What if an organization was created that only collected and analyzed and dessiminated based on open source materials but in fact was accomplished by fully fluent personnel in languages and cultures of the world? Reading blogs, newspapaers, journals, mags, etc. What would that cost the US and would such an investment be a waste of time or have some calibrating impact on the organizations that classify their collection activities? In other words the latter would have to have documented that there info came from other than open source materials. Probably a defective suggestion but would be of help to have explained exactly why? And of course battlefield INTEL IMO should always be indiginous to the military forces but is that also a defective assumption of mine?
Finally would it be of value if the INTEL community post attack was given access to the reasoning behind each Predator attack or mission? In other words exactly who does the post-mortem so to speak on each Predator attack and what could be learned from such Post-Mortem?

Pan

@Allen Thompson - Most of the NIOs I knew were from the CIA, and many favored CIA analysis over that of the other members of the ICs. I worked on a few pretty well known NIEs where CIA got the lions share of the critical drafting responsibilities and forced dissenting opinions from other agencies to footnotes or "boxes." Those of course never made it into the Key Judgments which we all know the pols only read.

Allen Thomson

TTG, PL:

Thanks for your comments. My experience with interagency interaction was on the analytical side (DI), so I can't really speak to what was going on with respect to the DO. (Other than to note that dealing with DO/SE/RR was a source of continuing and fairly deep frustration for CIA analysts.)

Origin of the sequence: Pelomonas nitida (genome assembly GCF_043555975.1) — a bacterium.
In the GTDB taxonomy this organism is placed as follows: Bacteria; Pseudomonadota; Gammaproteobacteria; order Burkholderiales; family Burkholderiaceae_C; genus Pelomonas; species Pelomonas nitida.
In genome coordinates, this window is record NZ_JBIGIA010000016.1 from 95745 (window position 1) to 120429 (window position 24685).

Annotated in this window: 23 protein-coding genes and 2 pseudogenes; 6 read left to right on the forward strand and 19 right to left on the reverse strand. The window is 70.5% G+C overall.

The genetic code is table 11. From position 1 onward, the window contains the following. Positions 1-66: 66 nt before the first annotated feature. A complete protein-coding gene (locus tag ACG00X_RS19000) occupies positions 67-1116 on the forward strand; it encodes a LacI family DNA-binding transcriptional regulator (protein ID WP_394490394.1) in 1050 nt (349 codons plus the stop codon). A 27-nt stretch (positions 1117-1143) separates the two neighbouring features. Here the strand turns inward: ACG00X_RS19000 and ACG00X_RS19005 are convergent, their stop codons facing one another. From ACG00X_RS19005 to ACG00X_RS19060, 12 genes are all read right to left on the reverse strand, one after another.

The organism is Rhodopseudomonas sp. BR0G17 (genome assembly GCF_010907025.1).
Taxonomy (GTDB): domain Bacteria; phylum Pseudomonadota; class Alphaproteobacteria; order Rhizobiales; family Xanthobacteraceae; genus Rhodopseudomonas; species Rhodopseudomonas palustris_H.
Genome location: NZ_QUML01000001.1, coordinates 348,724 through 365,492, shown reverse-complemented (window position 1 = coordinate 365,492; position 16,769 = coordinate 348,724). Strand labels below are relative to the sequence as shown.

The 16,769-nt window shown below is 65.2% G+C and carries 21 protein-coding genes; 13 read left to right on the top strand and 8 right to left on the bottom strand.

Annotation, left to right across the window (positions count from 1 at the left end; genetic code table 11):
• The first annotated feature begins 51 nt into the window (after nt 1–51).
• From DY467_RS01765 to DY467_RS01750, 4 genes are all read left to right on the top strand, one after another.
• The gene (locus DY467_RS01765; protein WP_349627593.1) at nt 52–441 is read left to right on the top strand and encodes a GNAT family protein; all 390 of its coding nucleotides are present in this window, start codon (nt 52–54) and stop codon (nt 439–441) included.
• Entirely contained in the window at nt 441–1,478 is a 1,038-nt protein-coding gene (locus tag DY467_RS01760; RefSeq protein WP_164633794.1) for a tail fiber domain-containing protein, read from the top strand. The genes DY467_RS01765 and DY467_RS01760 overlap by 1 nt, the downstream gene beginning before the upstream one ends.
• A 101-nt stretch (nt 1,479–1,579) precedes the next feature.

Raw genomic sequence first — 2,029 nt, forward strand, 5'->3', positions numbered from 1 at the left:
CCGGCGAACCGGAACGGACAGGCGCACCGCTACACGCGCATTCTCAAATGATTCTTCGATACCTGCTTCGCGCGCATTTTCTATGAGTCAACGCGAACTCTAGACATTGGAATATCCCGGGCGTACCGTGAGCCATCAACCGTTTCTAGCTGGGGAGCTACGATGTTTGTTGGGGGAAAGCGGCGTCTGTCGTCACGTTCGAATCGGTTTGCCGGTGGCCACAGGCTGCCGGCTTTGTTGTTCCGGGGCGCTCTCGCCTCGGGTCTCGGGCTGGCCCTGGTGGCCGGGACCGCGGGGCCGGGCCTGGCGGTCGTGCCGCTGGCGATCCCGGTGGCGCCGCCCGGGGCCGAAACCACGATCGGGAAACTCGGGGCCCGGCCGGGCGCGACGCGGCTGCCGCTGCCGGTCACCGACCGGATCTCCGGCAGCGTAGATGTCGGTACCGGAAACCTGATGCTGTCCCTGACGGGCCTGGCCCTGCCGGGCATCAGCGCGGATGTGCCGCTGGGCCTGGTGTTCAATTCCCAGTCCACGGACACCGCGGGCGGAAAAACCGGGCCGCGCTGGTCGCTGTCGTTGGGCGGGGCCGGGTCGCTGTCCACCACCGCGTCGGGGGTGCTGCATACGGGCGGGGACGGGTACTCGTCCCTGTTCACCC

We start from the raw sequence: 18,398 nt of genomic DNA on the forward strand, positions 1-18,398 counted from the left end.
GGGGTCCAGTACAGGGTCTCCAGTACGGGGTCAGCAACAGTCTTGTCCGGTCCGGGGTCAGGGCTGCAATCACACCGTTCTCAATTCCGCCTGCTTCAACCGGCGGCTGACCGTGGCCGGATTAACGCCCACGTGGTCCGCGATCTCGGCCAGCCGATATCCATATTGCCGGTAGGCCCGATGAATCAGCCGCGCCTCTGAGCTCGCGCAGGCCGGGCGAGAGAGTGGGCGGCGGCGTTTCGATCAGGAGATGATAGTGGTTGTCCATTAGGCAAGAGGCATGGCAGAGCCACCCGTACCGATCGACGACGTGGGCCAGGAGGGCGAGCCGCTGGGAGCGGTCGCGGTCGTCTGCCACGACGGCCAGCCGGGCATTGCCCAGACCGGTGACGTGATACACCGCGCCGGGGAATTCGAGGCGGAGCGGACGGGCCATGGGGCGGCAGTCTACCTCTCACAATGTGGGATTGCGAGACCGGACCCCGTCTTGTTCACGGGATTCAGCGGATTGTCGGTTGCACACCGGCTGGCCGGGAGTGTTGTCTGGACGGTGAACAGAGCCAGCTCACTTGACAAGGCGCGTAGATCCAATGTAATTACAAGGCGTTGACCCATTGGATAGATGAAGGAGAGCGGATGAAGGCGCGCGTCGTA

The Twisted Genius

PL,

Although some of us in the Army felt we were shanghaied 15 years ago, your efforts definitely started us down the road of greater cooperation. This evolution was needed and is now greatly appreciated. Thank you.

Patrick Lang

TTG

"we were shanghaied 15 years ago"

By me into DH? pl

Patrick Lang

WRC

IMO, "open source research," although an invaluable component of analysis is not HUMINT. pl

The Twisted Genius

PL,

Yes, we were shanghaied by you into DH. For those of us with nothing but field experience in small detachments, the shock of having to work as desk officers in cubicles in the National Capital area was profound. Most of us adapted, learned a lot and quickly began plotting our return to the field.

DH is still evolving, having gone through numerous reorganizations in the last 15 years. Its most recent "transmogrification" is returning it to, what I believe to be, the original DH concept of your day. You were ahead of your time.

Adam L Silverman

Sir: you and the rest of SST may find hid interviewm conducted by Professor Horton, interesting in light of the disussion in this thread:
http://harpers.org/archive/2010/10/hbc-90007598